When referring to remodeling mistakes, I don’t mean having too much cabinet fill in a corner or not getting the lighting right.
The type of remodeling mistakes I want to discuss are the ones regarding how you set up the business side of it so that you get paid what you’re worth.
Here’s the story I want to share with you about mistakes in a kitchen remodel:
You get a discovery call that goes well. The client wants a new kitchen and to take a wall out to open up the space, so it involves some construction and potentially some furniture to polish it off. So, overall, a good job opportunity.
You then set up a time to meet with them, and since you want to show up as a professional and prepared, you invite your favorite contractor to join you. (Mistake #1) Everything goes well. The contractor explains all the details of what needs to happen and provides an informal quote for $100k to complete the work. The client agrees to it, and you go home happy.
But what you don’t realize here is that you’ve set up the contractor to organize the job so that he owns it, not you.
Because of the way the job was presented to the client, the contractor comes off as the expert who is going to do the heavy lifting, and you’re just his helper who’s going to design it. Not the place you want to be if you want to bring income into your business.
Next, you go back to your studio and write the Letter of Agreement. You’re excited about the job, but you’re also cautious. You don’t want to blow the client away, so you come up with $3,500 as your design fee. It seems like a fair amount because you think that’s what they will pay, and you won’t get any pushback.
That’s your next mistake.
It’s going to take more time than $3,500 will buy and think about it, you have to figure in all the construction support, especially if the contractor runs into any problems.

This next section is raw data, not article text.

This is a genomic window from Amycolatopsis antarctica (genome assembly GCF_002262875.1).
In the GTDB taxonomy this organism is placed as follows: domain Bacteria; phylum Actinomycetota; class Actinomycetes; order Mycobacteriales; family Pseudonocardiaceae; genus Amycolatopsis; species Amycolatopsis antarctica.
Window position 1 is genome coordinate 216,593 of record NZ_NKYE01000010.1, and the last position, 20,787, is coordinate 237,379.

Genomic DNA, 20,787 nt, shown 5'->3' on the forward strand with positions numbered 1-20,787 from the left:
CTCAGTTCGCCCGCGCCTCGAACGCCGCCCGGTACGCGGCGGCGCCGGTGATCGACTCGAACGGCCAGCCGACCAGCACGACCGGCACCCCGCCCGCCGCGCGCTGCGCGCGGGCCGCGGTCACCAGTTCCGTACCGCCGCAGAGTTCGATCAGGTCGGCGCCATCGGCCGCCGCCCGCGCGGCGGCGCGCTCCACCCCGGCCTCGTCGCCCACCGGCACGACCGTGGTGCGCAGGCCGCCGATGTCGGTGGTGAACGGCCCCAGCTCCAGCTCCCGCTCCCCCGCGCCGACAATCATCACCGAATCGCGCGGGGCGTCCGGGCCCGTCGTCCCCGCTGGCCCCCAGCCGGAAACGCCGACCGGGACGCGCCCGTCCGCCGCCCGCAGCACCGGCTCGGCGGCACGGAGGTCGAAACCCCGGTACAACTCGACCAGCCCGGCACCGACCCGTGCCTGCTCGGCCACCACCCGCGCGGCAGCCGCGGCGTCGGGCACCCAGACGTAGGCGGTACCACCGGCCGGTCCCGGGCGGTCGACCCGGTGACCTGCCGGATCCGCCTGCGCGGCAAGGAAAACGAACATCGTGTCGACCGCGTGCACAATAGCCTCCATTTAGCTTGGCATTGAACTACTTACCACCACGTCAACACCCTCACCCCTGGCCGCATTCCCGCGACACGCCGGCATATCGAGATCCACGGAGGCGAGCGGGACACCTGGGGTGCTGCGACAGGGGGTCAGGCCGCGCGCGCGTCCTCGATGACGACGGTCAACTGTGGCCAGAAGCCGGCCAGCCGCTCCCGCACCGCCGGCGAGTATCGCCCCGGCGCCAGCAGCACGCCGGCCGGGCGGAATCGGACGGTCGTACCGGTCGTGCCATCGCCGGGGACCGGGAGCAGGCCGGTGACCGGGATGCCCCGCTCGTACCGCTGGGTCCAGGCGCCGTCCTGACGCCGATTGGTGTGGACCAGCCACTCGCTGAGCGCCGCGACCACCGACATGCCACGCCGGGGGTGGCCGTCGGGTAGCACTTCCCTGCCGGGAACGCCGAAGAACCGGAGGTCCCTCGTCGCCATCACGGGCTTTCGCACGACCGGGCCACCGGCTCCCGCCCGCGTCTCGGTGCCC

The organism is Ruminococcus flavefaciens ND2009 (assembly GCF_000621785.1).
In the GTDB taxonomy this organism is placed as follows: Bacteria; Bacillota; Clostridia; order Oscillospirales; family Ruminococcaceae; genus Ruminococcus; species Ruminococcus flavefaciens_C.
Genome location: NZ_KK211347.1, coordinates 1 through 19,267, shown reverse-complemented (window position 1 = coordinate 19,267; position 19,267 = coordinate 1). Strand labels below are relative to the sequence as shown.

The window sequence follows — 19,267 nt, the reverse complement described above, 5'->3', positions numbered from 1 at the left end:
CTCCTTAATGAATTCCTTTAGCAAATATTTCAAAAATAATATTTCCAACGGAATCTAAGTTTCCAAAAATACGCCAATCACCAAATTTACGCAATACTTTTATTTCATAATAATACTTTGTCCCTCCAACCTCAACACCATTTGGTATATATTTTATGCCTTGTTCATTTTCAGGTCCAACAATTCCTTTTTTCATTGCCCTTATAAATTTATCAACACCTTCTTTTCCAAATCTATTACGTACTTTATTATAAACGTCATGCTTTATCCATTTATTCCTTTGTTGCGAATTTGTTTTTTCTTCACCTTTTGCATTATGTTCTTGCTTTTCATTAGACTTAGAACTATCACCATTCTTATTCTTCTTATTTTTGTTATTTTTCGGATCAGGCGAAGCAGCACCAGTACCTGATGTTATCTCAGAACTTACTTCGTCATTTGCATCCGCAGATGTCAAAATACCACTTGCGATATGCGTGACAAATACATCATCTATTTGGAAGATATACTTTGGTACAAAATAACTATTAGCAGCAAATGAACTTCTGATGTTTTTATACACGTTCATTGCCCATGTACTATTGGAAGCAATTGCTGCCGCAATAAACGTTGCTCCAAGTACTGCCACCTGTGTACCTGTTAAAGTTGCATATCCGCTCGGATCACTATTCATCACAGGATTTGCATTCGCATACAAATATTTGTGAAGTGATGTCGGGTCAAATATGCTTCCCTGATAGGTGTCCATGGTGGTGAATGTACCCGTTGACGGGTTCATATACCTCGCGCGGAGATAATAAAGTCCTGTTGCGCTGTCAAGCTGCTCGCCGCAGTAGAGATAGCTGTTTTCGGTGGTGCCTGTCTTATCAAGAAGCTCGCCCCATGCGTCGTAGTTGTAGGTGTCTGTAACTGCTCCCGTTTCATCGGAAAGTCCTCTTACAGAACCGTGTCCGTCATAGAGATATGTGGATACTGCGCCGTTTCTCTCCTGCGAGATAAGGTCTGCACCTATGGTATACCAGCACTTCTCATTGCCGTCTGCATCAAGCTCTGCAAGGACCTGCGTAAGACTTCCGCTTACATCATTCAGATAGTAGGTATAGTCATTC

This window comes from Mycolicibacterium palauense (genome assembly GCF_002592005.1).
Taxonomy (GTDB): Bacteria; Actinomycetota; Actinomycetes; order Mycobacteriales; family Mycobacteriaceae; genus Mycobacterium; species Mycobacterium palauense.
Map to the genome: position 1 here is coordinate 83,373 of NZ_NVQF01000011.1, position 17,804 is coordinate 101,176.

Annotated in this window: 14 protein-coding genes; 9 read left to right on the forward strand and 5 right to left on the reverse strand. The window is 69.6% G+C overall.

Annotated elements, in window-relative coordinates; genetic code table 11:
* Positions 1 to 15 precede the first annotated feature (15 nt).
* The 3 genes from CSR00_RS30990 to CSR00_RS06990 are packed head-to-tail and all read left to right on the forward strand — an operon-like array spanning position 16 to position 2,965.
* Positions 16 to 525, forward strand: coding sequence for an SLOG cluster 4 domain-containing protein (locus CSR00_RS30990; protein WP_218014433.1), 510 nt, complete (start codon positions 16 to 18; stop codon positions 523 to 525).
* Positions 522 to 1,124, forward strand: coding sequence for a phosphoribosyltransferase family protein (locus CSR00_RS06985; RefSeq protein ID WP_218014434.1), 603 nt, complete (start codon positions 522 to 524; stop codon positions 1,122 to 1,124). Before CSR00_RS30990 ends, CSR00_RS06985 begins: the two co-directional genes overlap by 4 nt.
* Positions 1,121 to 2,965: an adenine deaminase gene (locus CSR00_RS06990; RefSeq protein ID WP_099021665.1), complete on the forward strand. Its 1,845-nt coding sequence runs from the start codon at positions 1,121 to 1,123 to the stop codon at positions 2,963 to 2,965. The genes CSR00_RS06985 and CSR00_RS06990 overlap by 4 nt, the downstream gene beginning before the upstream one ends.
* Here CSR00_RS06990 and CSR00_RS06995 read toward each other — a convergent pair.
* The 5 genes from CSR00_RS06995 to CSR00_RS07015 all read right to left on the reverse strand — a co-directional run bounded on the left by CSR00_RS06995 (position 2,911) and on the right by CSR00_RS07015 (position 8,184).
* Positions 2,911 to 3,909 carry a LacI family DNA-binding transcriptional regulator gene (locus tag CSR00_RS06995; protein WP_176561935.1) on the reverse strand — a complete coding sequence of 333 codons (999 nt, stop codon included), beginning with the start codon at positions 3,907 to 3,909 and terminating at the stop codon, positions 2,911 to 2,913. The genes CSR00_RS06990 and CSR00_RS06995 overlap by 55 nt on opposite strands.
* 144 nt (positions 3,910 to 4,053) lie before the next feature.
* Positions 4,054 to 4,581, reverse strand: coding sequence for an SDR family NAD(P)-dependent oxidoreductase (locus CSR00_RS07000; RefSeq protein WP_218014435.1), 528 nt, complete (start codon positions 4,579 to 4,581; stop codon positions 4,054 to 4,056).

The contractor has access to the profit from the whole job, and your design fee is only based on what you think the client will pay. That’s not a good thing!
You have a friend who’s a designer at the local kitchen and bath shop, and they only charge $2-3k or less to do a job. You end up thinking this is where you should be, which isn’t actually true. Why? Because K & B shops are in the business of selling their profitable cabinet lines. You have a different model, which is selling interior design services.
You also discover as you get deeper into the design, which you already haven’t charged enough for, that what the client actually wants turns out to be $180k!
Not only is that quite different in the amount of work you’re required to do, but it’s also an unhappy surprise to the client. They didn’t realize they were spending that much until they got into it.
The truth is – none of this had to happen.
You can set the job up very differently from the beginning by making the decision to own the job. Instead of it being the contractor’s $100k job, it’s now your $100k job. You’re assigning them the labor portions, and you can take care of everything else if you want to.
Of course, you don’t have to, but there’s an enormous amount of profit there that doesn’t have to be given away.
Your design fee for this remodeling job could have been anywhere between $10-14k based on the $100k budget. For the $180k job, it could have been $18-$20k, which is enough pay for you to manage the job. It doesn’t skew the numbers or make it too expensive for the client. It all works out the way it’s supposed to.
Instead of leaping into the job not knowing what you’re getting into, you could get paid to figure out where the design is going and what it will cost.
You can come up with a budget and scope of work that your client can agree upon. Then, you can use that to base your design fee on and get paid very well.
Watch the video above where I explain why this isn’t hard to do. The secret to doing this is how you set it up from the beginning.
I am really excited about my new FREE webinar training. You won’t want to miss it! It is called…
Own That Remodeling Job and Get Paid What You’re Worth
It’s filled with remodeling tips and strategies that you can apply to your next remodeling job.
If you haven’t done so already, be sure to register now.
Until next time, design something beautiful and get paid what you’re worth.